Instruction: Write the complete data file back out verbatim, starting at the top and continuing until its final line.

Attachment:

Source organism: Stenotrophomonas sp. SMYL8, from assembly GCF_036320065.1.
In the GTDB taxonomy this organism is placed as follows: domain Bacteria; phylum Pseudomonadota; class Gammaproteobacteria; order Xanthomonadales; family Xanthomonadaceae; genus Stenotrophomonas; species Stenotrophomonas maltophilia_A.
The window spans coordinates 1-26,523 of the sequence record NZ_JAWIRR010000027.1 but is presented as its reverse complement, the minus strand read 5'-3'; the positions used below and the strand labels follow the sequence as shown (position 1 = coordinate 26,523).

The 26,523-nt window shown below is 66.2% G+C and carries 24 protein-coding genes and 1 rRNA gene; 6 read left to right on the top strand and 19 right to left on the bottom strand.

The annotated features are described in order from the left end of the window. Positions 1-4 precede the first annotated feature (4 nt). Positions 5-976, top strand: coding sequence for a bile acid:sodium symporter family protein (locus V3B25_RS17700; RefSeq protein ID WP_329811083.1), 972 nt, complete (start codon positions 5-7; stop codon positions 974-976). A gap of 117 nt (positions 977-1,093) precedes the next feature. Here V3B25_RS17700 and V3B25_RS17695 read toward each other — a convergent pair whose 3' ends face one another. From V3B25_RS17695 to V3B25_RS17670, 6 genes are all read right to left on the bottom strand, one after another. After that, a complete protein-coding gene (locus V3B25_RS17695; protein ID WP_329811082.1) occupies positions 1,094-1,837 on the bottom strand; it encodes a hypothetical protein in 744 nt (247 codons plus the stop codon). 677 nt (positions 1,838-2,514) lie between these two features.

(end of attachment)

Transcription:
Source organism: Stenotrophomonas sp. SMYL8, from assembly GCF_036320065.1.
In the GTDB taxonomy this organism is placed as follows: domain Bacteria; phylum Pseudomonadota; class Gammaproteobacteria; order Xanthomonadales; family Xanthomonadaceae; genus Stenotrophomonas; species Stenotrophomonas maltophilia_A.
The window spans coordinates 1-26,523 of the sequence record NZ_JAWIRR010000027.1 but is presented as its reverse complement, the minus strand read 5'-3'; the positions used below and the strand labels follow the sequence as shown (position 1 = coordinate 26,523).

The 26,523-nt window shown below is 66.2% G+C and carries 24 protein-coding genes and 1 rRNA gene; 6 read left to right on the top strand and 19 right to left on the bottom strand.

The annotated features are described in order from the left end of the window. Positions 1-4 precede the first annotated feature (4 nt). Positions 5-976, top strand: coding sequence for a bile acid:sodium symporter family protein (locus V3B25_RS17700; RefSeq protein ID WP_329811083.1), 972 nt, complete (start codon positions 5-7; stop codon positions 974-976). A gap of 117 nt (positions 977-1,093) precedes the next feature. Here V3B25_RS17700 and V3B25_RS17695 read toward each other — a convergent pair whose 3' ends face one another. From V3B25_RS17695 to V3B25_RS17670, 6 genes are all read right to left on the bottom strand, one after another. After that, a complete protein-coding gene (locus V3B25_RS17695; protein ID WP_329811082.1) occupies positions 1,094-1,837 on the bottom strand; it encodes a hypothetical protein in 744 nt (247 codons plus the stop codon). 677 nt (positions 1,838-2,514) lie between these two features.